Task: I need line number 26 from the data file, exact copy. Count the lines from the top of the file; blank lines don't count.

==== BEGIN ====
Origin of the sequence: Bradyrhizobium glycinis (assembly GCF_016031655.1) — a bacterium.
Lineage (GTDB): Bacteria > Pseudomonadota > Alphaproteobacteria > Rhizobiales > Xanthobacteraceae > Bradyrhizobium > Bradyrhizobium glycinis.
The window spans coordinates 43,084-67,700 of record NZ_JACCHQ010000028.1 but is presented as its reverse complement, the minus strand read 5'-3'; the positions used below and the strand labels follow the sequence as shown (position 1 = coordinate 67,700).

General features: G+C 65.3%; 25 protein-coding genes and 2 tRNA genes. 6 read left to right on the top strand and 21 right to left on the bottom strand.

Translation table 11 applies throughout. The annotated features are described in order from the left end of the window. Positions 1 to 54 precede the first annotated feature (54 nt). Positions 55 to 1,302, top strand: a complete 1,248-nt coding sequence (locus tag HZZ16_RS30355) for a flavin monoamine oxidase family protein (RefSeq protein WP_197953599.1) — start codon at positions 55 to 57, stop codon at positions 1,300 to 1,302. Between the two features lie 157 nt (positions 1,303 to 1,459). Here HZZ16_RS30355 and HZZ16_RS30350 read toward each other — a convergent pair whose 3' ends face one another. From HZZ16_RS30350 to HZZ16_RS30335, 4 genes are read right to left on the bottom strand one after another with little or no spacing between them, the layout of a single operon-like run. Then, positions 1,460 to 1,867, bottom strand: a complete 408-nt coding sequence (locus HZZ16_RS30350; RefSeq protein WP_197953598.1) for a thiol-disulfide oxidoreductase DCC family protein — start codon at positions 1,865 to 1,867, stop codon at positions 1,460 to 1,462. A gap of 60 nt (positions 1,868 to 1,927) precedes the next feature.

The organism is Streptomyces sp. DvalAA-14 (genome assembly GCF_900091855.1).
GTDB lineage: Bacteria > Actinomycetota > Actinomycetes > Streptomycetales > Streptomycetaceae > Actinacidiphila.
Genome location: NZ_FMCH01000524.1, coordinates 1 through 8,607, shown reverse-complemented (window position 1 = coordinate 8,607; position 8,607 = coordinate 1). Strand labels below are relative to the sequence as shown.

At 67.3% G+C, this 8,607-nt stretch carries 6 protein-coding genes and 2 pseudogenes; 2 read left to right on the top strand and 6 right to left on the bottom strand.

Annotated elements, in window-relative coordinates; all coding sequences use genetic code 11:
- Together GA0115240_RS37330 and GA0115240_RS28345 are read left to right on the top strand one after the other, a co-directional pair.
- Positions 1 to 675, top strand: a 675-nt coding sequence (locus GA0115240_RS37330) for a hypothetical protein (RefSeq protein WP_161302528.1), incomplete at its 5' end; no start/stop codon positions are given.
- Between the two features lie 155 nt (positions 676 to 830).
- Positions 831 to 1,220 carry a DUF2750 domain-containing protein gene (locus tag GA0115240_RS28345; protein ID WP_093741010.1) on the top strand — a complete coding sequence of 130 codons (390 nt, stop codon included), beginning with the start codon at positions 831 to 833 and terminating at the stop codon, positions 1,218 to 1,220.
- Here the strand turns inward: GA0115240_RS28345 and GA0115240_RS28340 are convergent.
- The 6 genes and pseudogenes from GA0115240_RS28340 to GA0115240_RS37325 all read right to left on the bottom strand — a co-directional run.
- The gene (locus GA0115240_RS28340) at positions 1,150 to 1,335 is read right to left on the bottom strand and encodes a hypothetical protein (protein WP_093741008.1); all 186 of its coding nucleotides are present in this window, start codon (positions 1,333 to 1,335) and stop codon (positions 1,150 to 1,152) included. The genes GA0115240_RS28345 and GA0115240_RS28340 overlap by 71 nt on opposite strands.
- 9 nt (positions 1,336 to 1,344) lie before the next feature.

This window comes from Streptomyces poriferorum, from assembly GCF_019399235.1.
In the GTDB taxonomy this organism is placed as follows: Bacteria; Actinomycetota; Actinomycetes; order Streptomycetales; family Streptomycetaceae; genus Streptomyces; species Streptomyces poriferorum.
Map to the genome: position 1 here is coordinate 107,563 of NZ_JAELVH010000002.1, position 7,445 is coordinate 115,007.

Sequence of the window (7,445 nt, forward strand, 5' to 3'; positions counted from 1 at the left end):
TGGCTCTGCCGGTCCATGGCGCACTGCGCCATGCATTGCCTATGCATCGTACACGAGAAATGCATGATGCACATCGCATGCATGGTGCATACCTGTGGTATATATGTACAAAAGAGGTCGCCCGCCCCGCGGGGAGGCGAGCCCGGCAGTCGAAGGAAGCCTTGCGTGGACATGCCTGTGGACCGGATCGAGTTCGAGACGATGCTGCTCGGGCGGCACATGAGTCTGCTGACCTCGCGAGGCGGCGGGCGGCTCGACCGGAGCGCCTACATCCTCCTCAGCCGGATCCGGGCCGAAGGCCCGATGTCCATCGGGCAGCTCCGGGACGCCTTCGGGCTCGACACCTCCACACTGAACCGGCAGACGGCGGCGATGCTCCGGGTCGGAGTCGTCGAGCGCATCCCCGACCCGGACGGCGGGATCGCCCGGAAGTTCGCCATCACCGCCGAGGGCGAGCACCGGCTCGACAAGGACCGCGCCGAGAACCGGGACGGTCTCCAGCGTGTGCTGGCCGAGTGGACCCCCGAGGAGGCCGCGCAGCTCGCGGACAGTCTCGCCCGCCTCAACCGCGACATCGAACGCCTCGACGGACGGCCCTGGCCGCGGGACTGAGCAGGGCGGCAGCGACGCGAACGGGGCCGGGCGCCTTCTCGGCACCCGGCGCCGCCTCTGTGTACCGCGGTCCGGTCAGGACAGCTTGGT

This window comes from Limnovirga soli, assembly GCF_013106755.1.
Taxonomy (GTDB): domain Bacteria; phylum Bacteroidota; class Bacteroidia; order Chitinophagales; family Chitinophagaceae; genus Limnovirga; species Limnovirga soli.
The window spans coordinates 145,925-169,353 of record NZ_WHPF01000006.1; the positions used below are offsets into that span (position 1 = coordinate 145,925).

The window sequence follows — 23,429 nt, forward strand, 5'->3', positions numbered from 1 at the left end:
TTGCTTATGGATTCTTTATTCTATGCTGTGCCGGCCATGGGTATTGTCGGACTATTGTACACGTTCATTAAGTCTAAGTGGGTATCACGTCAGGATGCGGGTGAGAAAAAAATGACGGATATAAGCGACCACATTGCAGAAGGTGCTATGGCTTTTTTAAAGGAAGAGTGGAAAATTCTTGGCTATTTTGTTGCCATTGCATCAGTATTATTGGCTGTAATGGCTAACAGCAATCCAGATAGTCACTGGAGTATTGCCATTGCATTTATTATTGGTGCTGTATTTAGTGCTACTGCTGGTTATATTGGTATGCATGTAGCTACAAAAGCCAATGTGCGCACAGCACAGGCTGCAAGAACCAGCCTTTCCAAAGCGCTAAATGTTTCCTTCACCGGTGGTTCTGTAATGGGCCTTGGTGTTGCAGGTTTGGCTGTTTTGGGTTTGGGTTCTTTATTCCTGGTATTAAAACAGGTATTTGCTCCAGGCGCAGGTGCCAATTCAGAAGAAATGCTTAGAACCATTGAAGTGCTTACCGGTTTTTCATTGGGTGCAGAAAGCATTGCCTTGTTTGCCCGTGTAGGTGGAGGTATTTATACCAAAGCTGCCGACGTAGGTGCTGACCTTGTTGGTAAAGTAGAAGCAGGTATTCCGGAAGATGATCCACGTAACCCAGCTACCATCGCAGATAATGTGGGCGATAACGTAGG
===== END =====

The window spans coordinates 145,925-169,353 of record NZ_WHPF01000006.1; the positions used below are offsets into that span (position 1 = coordinate 145,925).